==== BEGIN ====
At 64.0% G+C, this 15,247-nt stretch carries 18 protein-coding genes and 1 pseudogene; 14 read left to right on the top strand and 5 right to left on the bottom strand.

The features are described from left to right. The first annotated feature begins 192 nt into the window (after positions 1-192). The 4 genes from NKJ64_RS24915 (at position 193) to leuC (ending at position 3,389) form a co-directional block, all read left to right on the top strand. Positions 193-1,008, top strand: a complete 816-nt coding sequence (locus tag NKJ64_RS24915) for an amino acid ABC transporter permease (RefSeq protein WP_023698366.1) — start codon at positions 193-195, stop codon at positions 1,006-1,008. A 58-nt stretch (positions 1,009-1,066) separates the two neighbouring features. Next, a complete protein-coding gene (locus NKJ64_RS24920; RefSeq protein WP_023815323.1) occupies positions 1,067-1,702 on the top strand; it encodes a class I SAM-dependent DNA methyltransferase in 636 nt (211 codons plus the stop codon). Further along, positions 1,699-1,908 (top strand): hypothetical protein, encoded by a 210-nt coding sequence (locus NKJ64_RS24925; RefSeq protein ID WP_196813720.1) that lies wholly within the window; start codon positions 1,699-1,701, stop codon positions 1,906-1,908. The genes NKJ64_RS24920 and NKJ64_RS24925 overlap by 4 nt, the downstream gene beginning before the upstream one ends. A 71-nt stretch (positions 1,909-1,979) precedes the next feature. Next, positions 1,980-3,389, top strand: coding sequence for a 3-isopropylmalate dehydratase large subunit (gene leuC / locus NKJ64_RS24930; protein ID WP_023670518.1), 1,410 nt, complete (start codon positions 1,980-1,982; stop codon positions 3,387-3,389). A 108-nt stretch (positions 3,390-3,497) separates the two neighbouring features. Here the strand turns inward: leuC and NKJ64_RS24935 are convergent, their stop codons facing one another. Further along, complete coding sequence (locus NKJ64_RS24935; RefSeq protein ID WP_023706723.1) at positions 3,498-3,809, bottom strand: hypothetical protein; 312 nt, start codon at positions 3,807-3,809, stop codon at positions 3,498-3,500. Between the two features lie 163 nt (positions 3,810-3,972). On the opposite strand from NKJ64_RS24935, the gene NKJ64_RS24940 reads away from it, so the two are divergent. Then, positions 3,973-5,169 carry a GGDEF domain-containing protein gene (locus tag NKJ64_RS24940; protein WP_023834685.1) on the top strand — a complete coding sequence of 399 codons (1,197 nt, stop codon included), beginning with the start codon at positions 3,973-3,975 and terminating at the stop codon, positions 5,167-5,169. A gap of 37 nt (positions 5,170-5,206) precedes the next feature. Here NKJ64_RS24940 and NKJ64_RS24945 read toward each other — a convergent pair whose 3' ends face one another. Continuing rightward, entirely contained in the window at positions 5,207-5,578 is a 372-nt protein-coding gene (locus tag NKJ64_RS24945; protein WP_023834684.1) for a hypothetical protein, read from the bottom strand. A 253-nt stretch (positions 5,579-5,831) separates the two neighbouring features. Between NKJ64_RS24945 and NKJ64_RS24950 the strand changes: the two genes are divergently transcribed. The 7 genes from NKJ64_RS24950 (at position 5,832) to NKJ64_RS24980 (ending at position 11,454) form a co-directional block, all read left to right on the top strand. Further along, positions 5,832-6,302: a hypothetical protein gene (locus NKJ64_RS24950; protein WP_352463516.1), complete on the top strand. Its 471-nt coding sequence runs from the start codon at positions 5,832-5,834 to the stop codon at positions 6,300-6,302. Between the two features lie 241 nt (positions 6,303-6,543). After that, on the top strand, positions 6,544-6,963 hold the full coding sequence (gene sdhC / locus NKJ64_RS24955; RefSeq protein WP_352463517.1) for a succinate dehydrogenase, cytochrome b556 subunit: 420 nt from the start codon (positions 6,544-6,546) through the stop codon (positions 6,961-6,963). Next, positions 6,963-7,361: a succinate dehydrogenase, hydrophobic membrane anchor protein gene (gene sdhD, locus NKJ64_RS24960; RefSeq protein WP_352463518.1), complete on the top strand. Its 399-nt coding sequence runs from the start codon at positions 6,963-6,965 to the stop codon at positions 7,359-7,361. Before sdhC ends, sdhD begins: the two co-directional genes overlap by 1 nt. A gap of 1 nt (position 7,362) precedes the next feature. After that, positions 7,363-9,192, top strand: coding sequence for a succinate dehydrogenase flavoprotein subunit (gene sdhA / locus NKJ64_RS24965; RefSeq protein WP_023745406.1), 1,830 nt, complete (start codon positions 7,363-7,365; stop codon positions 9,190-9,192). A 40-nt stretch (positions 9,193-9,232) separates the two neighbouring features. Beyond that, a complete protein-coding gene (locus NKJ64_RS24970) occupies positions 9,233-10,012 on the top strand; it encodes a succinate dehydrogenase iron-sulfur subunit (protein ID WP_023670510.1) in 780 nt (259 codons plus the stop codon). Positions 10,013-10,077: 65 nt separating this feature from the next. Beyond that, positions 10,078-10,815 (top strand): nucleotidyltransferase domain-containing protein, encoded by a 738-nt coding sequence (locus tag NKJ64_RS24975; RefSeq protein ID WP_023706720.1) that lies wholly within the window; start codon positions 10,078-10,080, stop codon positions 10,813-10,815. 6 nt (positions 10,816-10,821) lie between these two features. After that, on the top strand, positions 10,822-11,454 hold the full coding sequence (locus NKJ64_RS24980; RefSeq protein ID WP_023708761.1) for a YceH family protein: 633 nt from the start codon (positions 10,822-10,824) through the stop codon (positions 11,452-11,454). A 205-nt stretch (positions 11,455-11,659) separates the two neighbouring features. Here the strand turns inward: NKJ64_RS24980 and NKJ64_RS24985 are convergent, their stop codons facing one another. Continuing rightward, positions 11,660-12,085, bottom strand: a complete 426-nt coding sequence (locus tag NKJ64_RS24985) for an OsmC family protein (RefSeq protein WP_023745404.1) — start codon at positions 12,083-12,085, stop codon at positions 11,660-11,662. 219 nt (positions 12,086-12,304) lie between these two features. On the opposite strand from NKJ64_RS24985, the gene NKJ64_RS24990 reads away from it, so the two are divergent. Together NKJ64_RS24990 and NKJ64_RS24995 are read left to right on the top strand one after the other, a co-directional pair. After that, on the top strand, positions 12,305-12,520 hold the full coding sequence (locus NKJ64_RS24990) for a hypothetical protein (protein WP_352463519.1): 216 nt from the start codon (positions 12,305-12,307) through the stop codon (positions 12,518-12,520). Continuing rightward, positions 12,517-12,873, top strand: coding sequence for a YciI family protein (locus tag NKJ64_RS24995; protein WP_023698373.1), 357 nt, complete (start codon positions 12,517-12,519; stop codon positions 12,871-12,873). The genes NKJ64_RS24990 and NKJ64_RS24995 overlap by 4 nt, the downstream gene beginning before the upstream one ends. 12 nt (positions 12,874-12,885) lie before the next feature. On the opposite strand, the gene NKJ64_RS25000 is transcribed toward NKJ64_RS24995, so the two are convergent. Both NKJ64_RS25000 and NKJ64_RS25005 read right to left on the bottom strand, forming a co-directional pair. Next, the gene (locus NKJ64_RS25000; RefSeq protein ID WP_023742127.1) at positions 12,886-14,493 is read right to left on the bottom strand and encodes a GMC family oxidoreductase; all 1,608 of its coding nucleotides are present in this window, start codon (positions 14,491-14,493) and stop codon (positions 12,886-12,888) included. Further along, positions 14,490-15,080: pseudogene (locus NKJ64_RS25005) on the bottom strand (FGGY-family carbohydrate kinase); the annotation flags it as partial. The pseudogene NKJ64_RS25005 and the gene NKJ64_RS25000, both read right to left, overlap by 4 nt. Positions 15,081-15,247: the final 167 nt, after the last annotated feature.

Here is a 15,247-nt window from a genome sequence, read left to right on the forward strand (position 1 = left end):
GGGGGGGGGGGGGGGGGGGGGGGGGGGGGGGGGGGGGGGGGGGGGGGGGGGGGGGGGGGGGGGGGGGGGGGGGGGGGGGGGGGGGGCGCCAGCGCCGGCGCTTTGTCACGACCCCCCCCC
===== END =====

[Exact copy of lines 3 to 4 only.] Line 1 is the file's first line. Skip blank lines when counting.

Here is a 15,247-nt window from a genome sequence, read left to right on the forward strand (position 1 = left end):
GGGGGGGGGGGGGGGGGGGGGGGGGGGGGGGGGGGGGGGGGGGGGGGGGGGGGGGGGGGGGGGGGGGGGGGGGGGGGGGGGGGGGGCGCCAGCGCCGGCGCTTTGTCACGACCCCCCCCC